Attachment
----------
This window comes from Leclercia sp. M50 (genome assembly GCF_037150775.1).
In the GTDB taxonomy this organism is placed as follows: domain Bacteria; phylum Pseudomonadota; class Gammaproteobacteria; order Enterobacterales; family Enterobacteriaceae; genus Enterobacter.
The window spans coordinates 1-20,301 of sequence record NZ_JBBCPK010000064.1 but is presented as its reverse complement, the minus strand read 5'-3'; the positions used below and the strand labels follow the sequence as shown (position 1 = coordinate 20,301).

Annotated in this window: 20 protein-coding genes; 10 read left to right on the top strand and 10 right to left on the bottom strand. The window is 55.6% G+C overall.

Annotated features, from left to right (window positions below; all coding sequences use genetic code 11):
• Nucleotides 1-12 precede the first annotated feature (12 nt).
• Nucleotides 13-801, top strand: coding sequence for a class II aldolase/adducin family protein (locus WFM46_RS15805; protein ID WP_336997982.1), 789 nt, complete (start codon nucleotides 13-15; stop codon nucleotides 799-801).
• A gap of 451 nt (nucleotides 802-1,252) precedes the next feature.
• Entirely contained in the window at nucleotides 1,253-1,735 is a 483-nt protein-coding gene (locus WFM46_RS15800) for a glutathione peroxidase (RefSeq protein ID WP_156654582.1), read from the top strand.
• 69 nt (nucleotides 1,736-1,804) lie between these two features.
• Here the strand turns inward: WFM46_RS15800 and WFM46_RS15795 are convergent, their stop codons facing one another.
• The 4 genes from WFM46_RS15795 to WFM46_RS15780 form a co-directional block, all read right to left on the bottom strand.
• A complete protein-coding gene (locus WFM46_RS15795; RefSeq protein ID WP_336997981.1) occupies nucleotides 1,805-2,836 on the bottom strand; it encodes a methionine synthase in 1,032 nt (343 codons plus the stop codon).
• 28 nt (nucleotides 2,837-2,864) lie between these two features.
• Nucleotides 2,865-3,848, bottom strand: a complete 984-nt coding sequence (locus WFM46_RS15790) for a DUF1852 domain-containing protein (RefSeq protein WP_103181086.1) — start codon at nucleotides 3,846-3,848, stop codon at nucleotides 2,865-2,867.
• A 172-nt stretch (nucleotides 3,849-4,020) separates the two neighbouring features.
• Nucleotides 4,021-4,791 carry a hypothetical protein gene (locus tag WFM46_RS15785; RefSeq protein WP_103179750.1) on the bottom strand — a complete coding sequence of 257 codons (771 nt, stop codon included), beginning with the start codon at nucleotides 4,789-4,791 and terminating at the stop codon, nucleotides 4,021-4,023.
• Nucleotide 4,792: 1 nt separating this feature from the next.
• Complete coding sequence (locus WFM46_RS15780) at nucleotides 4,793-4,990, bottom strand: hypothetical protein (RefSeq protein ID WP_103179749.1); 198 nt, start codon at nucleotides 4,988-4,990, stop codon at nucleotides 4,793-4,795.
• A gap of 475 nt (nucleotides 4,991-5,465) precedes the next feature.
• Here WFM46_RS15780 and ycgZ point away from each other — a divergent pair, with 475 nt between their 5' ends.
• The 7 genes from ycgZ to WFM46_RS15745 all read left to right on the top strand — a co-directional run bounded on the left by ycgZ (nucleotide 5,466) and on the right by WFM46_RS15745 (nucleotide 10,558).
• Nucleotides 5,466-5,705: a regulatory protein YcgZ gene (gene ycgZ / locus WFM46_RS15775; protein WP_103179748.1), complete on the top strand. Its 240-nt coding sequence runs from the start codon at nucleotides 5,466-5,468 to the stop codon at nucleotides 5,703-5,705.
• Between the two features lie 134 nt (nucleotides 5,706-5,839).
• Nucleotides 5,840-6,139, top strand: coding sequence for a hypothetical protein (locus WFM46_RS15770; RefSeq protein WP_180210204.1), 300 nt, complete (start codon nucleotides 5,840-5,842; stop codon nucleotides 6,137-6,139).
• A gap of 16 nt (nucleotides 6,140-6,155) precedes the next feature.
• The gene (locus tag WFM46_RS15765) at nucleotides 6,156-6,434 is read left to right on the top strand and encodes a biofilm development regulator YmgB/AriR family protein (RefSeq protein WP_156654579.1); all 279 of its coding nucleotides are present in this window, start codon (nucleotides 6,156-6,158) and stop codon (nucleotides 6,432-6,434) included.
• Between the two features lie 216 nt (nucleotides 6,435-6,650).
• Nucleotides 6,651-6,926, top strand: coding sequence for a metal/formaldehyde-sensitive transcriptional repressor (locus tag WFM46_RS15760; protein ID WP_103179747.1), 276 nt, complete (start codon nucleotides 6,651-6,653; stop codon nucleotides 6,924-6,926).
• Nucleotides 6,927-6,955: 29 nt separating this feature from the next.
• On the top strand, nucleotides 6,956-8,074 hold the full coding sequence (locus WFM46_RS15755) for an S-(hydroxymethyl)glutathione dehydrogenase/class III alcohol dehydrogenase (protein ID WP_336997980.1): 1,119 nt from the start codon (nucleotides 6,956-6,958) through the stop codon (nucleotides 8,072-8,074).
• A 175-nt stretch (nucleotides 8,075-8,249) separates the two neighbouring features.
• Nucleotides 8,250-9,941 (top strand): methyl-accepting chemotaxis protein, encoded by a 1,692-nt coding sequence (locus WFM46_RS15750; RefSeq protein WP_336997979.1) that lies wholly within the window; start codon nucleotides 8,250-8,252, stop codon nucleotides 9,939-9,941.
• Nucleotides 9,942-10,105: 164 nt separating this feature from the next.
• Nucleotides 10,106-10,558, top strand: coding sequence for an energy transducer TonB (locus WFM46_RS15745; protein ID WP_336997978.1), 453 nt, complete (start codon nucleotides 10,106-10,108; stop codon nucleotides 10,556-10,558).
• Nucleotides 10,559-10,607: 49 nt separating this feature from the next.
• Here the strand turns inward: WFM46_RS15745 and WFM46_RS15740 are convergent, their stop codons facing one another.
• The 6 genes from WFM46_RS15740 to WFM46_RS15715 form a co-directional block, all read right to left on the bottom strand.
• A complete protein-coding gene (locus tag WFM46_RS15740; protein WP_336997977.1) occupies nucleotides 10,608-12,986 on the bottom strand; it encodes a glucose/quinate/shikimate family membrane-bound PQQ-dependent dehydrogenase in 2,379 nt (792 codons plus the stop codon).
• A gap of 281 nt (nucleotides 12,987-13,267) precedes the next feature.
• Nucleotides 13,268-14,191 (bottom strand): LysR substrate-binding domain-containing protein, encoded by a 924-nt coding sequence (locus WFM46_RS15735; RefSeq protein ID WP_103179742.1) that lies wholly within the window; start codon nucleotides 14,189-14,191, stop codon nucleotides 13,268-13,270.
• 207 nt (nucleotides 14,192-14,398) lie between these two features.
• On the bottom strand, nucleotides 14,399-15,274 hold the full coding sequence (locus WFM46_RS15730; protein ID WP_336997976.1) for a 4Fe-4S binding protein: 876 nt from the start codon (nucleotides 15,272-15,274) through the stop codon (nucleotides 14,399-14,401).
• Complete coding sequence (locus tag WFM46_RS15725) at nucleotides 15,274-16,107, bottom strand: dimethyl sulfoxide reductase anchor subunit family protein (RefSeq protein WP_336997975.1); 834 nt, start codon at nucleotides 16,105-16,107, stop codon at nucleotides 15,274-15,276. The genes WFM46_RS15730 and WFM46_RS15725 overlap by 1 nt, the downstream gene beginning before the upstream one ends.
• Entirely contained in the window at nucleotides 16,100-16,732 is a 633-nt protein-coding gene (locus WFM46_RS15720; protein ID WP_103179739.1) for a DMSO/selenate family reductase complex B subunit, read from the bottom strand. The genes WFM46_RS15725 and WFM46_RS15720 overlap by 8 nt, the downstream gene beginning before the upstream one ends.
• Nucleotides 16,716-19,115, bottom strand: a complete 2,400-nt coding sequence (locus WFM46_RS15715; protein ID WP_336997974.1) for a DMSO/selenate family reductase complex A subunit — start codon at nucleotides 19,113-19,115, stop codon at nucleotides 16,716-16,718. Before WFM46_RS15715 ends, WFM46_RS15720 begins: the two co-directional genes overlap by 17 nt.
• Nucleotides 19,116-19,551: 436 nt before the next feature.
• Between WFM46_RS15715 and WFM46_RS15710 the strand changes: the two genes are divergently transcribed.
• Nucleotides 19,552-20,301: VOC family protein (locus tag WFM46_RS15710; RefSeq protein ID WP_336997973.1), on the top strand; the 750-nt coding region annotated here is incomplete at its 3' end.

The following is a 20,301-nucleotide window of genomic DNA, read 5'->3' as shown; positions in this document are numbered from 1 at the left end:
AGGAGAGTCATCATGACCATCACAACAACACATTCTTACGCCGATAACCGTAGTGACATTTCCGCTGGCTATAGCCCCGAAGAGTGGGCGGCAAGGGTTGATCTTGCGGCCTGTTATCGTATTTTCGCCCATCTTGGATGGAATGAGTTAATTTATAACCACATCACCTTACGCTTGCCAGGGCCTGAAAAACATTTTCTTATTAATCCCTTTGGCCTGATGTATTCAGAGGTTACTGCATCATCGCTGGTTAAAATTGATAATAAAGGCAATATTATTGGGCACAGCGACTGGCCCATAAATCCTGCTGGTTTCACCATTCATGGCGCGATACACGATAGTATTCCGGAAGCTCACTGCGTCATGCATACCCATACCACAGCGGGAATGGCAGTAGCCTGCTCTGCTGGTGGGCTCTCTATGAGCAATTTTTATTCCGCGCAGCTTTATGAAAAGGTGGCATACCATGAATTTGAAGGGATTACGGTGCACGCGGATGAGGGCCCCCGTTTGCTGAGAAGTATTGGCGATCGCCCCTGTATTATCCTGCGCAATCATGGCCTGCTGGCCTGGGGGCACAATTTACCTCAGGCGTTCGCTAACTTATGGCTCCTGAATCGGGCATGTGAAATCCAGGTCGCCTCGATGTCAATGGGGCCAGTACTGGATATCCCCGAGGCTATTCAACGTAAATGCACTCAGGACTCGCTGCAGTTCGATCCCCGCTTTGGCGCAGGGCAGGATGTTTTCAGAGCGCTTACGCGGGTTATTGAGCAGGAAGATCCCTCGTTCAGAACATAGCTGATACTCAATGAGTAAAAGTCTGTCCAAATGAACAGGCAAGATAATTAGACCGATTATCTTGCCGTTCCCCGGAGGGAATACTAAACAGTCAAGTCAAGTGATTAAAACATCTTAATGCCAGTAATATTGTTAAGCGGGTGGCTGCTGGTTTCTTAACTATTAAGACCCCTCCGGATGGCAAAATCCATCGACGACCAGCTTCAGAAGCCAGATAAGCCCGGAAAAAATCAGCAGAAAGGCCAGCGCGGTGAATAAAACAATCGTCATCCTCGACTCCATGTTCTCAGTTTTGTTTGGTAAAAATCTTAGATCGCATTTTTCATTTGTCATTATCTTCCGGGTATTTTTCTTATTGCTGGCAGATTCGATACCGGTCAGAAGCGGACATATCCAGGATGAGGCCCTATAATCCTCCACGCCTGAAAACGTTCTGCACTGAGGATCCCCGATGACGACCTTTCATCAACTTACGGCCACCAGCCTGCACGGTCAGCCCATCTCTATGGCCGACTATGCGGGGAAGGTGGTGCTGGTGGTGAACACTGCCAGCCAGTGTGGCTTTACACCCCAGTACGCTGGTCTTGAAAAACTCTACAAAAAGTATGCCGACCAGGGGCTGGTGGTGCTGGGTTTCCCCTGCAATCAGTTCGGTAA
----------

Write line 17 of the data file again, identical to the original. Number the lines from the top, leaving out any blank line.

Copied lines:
• Nucleotides 4,021-4,791 carry a hypothetical protein gene (locus tag WFM46_RS15785; RefSeq protein WP_103179750.1) on the bottom strand — a complete coding sequence of 257 codons (771 nt, stop codon included), beginning with the start codon at nucleotides 4,789-4,791 and terminating at the stop codon, nucleotides 4,021-4,023.